Thursday, October 19, 2017
'Wry Titters' in the Age of Trump
How New Yorker cover artist Barry Blitt became the master of the political moment.http://www.politico.com/magazine/story/2017/10/19/barry-blitt-cartoons-interview-new-yorker-215719
|Zahler at BCC in 2014|
|Warning Label webcomic|
Jason Reynolds - Long Way Down — in the Children & Teens Dept. **FOR TEENS AND ADULTS
Fifteen-year-old Will stands in his building's elevator, a gun tucked into his waistband, heart thudding with grief and fear. When he reaches the lobby, he knows what he has to do: shoot the man who killed his older brother. But as the elevator descends from the seventh floor to the first, something unbelievable happens that forces Will to question everything he's been taught. The events unfold over the course of a single minute, revealed in verse. Long Way Down will ignite an important conversation about gang violence and the rigid "rules" of masculinity. Ages 14 and up.
This is part of the Can We Talk About This event series
Click here for more information.
Wednesday, October 18, 2017
EARLY SCI FI COLLECTION GOES TO AUCTION OCT 21
The Brammer Family Collection of more than 10,000 books, comics, ephemera
to be sold at Quinn's Auction Galleries
A treasure trove assemblage of early science fiction will be sold October 21 when the Fred and Eric Brammer Family Collection of books, comics and ephemera goes to auction at Quinn's Auction Galleries & Waverly Rare Books in Falls Church, Virginia.
An encapsulation of the collections of father and son duo, Fred and Eric Brammer, of McLean, VA, the sale represents more than six decades of purposeful collecting starting with items from early science fiction and fantasy conventions in the 1930s. Fred, a member of the First Fandom, a group of lovers of the sci-fi and horror genres, amassed a collection of pulp fiction, comic books, ephemera, classic novels, short stories and cult hits starting before the Second World War As he traveled the globe attending sci-fi conventions, Fred often purchased the newest works by burgeoning authors. Passing along his love of weird fiction to his son, Eric, the Brammer family eventually became staples at conventions sharing their passion for the genre and supporting then little known authors and ventures such as Star Trek.
After Fred's death Eric, a filmmaker and photographer, decided to bring his father's collection to auction for the purpose of using the proceeds to create a documentary examining the Brammer family story in the world of science fiction. His film will also show the influence and importance the members of the First Fandom had on contemporary science fiction and popular culture fandoms.
Highlights of the Quinn's sale will include a first edition of Foundation Series by Isaac Asimov, Fahrenheit 451 by Ray Bradbury and H. P. Lovecraft's The Outsider and Others. In addition to a series of rare and desirable first editions, the Brammer Family Collection boasts hundreds of golden and silver age comic books including Batman No. 181 with the first appearance of Poison Ivy; Captain America, No. 100, and the first appearance of Captain America in his own series; Fantastic Four No. 48, "The Coming of Galactus," and The Amazing Spider-Man No. 129, the first appearance of the Punisher, among many other important and early comics.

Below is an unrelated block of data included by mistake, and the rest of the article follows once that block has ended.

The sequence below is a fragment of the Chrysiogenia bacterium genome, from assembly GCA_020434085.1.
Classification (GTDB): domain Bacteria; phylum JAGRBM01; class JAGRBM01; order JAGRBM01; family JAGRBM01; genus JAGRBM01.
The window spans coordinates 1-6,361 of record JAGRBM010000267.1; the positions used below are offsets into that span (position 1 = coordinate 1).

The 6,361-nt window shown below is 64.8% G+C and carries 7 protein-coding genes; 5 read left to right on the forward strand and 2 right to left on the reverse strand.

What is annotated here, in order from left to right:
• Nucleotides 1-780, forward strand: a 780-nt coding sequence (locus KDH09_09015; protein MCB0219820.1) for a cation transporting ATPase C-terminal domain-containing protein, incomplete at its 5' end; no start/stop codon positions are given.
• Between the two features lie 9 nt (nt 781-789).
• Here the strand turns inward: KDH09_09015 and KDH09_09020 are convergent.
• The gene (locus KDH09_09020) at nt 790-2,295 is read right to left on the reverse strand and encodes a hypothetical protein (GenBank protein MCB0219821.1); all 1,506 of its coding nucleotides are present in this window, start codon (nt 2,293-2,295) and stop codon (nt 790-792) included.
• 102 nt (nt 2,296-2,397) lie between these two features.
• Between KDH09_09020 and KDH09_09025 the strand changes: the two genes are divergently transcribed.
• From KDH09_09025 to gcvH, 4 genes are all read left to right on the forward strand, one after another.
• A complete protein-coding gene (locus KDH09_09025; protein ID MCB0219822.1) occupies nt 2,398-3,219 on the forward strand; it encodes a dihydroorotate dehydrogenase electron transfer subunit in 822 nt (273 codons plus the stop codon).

The auction will take place Saturday, October 21 at 11 am at Quinn's Auction Galleries, 360 South Washington Street, Falls Church, Virginia. www.QuinnsAuction.com
The Trump Bump
How covering Trump has changed the careers of some of journalism's hottest names
Batman Shows His Softer Side
The Dark Knight is evolving, with writer Tom King seeing Batman as 'sort of a machine that turns pain into hope.'
By Michael Rapoport
Updated Oct. 16, 2017
Appeared in the October 17, 2017, print edition as 'batman takes on a more human dimension.'
Tuesday, October 17, 2017
...although I can't figure out how to listen to these on a computer...
How Does a Comic Book Store Owner Work?
Jared Smith talks about the weekly grind of bringing comics to readers.
Over the past six episodes of Working, we've been talking with writers and artists about how comics get made. In this episode, which you can listen to via the player above, we're looking at how they make their way into readers' hands.
This week, we sat down with Jared Smith, one of the co-owners of Big Planet Comics, a chain of four shops in the Washington area. Smith discusses the ups and downs of a job that finds him reading comics almost every day. Along the way, he leads us through a week in the life of the comics shop, from the labor that goes into unpacking boxes of new books every Tuesday to the daily effort of building relationships with customers. He also talks Big Planet's publishing partnership with Retrofit Comics, a project that finds him serving an editorial role.
Then, in a Slate Plus extra, Smith talks about the comics he eagerly reads every month. If you're a member, enjoy bonus segments and interview transcripts from Working, plus other great podcast exclusives. Start your two-week free trial at Slate.com/workingplus.
Monday, October 16, 2017
SPX 2017 Panel - Good Minnesotans and Mirror Mirrors: Ten Years of 2dcloud
|Gallant inked by Earskine|
|Shadows drawn and inked by Gallant|